How successful have we really been these past ten years? How can we measure our achievements? We have grown in numbers, though that growth has now levelled off. We are more financially secure than ever. We have a thriving Bulletin and a long list of publications. We are, in some ways, moving comfortably into middle age. We have had meetings that all would count a success, and we have had meetings that most would deem failures. We have lasted through countless boring papers and a few good ones. We have (perhaps) survived too many long, rancorous business meetings. We have, I think, done something to secure the academic integrity of our field, we have maintained our position on ideology and literature, but we have, far too often slipped into the mold of those other academic organizations.

I'm not sure I can offer any clear or acceptable solution to that last problem. (It is the clearest sign we are getting grey hairs.) I am still very much taken by the suggestion of Adam Miller at one of those early organizational meetings that we all meet out on someone's fram in Kansas, that we have an agenda of roundtabtes and discussion groups, but that we come with our sleeping bags, and for once that we cut the cords to our institutions by paying our own ways. If we truly feel what we profess, is that too great a sacrifice?

Right now divisive rancor is more problematic. Gradually, there has been more and more self-righteous indignation and more and more ad hominem commentary in our meetings. (Here is a very clear indication that we are aging and have become too academic. What is the old adage about the academy? The conflict is always so high because the stakes are so low.) We cannot lose sight of our ideological commitment, but neither can we lose sight of the fact we are an organization of people dealing with and committed to serving other people. From this perspective, those of us who have been with the A.L.A. since its inception, have in a sense, been with the organization too long. We, and I do mean all of us, all too easily confuse the collective “we” and the personal “I.” From the belief that we can articulate a set of principles on which we stand, it should never follow that we, as individuals can ever feel we are chosen instruments to summarily decide who is or is not abiding by the principles, who should be included or excluded from our ranks. I cringe at all fundamentalist professing of truth that blinds us regarding our common humanity.

I see a fundamentalist as anyone who cannot separate his ideology from his own personal self. Disagree with the person and it is taken as an attack on the truth. Disagreement may be covert, or it may even be perceived only by the fundamentalist. Exclusion or persecution of the offending party readily follows. How close are we in this organization to a witch hunt? It is not very far if the last business meeting is an indication.

We need the commitment, but fundamentalism is an unavoidable consequence of any commitment. We should recognize the fundamentalist streak in all of us. (I can match my ad hominem and moments of indignation with anyone.) Though we cannot avoid fundamentalism, it does not follow we should condone it; more importantly, we should protect ourselves from it. Lest I sound too much like a born again liberal, I would point out that I am aware of how much I am oversimplifying a complex issue. Where we are is also a logical consequence of our trying to work within an academic system predicated on the ideology of Western humanism. We are, in short, faced with the dilemma of the committed academic. (Isn't that a contradiction in terms?) On the one hand we want to be open to looking at all sides; on the other hand our commitment leads us to take action from only one perspective. We are thus divided within and among ourselves. I am not sure we can have it both ways, though I am not unconvinced we can find productive ways to harness it.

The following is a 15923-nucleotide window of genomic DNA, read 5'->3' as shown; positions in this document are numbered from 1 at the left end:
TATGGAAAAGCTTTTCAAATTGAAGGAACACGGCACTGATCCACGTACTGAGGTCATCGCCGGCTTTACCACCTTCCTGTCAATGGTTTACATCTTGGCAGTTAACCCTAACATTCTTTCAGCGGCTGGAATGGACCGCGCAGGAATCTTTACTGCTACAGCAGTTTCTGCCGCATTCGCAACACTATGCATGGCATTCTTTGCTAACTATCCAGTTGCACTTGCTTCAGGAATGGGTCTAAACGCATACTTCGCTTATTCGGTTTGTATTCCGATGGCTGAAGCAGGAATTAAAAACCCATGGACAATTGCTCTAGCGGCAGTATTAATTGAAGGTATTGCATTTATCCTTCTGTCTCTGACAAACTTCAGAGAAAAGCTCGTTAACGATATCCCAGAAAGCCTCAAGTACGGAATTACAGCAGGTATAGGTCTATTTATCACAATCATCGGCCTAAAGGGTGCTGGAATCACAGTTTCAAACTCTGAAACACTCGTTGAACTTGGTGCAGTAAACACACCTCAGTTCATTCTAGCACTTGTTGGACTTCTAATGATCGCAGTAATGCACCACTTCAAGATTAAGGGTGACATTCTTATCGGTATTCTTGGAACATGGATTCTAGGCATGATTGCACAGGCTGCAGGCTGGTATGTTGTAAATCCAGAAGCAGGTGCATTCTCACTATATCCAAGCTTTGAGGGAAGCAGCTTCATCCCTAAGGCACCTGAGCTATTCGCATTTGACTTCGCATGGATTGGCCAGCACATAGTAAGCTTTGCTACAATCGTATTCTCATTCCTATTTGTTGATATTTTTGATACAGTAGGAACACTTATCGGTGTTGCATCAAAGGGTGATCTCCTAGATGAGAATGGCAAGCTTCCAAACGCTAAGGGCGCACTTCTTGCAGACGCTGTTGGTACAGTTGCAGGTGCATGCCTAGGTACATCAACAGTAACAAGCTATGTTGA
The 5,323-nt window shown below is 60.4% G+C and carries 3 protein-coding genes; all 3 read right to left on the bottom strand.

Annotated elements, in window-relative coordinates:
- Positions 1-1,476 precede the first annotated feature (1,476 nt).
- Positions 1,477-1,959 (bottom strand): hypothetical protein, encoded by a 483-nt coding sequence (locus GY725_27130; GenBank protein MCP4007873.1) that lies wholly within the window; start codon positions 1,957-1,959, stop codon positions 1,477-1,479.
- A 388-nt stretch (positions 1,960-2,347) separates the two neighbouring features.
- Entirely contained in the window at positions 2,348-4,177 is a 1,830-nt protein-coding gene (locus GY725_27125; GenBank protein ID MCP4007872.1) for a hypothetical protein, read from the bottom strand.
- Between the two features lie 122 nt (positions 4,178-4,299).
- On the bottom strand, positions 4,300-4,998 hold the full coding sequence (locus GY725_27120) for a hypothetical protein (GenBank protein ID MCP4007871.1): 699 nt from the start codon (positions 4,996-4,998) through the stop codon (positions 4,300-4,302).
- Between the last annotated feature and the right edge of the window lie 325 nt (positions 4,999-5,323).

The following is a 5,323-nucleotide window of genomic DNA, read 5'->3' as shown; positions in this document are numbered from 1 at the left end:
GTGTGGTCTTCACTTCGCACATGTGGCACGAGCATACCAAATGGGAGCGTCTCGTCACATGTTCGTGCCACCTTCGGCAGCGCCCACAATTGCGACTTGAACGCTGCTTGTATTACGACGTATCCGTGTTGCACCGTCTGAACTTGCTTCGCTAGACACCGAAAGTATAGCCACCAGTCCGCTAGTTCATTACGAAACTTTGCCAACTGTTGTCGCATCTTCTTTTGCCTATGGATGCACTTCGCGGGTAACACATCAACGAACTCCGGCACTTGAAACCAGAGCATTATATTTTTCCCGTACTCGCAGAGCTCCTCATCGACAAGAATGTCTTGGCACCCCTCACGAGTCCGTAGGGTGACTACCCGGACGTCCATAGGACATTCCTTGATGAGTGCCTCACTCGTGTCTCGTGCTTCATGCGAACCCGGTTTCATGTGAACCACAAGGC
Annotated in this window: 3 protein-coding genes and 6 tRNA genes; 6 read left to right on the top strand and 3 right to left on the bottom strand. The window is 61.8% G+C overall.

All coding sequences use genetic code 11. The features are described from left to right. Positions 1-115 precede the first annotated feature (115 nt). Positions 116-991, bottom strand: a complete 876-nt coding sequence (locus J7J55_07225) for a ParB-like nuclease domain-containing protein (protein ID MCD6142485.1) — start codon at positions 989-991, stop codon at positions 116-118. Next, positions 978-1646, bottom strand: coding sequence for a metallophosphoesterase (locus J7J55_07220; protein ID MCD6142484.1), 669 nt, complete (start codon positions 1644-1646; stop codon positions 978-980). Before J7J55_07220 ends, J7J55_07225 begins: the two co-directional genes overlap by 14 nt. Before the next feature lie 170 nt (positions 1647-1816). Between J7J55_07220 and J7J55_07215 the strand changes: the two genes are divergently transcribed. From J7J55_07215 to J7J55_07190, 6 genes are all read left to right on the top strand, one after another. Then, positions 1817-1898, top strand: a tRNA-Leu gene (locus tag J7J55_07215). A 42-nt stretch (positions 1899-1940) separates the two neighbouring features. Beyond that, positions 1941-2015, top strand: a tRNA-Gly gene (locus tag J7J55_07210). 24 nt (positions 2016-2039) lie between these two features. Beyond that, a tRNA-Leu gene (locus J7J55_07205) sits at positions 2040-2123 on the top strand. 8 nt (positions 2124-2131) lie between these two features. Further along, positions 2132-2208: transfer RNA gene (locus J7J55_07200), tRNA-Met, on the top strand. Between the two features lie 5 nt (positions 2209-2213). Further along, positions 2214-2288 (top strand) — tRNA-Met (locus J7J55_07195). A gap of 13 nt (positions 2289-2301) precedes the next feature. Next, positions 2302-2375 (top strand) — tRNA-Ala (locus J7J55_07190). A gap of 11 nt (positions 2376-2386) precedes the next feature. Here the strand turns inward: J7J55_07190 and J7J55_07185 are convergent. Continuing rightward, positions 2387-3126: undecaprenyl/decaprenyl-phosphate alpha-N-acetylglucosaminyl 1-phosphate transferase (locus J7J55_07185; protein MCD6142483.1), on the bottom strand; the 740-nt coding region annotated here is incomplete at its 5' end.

One way of nurturing the committed side of our collective personality is really to do something like Adam Miller suggested. To the extent that our universities pay our fares and expenses here, they hold markers on our souls. The delivery of a paper is not only the way to literal support for the trip, it is also the road to promotion, etc. At some point, however, we will be called to pay up. Again I ask, is our commitment strong enough to organize, at least once, a meeting where we have not paid dues to the devil? We cannot always have it both ways.

Now the Dr. Jekyl side of me is also interested in things more conventionally academic. Academic organizations become mumified (excuse the mixed horror-show metaphor) to the extent that the same old faces are in control. We need to work more actively to bring younger academics and students into the administrative side of the organization. To that end we might have an implicit understanding, or even an explicit rule, that those who have served in offices a certain number of years should retire. I increasingly feel that those who have served as president should not seek office again. Of course, the wisdom of age is worth something, but we might utilize that wisdom by establishing a society of fellows. (Again, I contradict myself—we would be emulating other organizations in a very academic way. Can we live with the contradictions?) Such a society should not be a cabal, but neither would it have to be purely honorific. The members could have their special dinner once a year, drink their fine wine, puff their cigars and share their jokes; but they could also serve a useful watch-dog function, and in an annual report continually remind us of who we are, where we have been and where we should be going. If I have deeply offended anyone in my comments here, I am sorry. I feel strongly about the organization, and I want it to succeed in what we all feel are its professed aims. If we are to succeed, it will not be through the hurt and dissention we have inflicted on ourselves.

Richard K. Priebe
Virginia Commonwealth University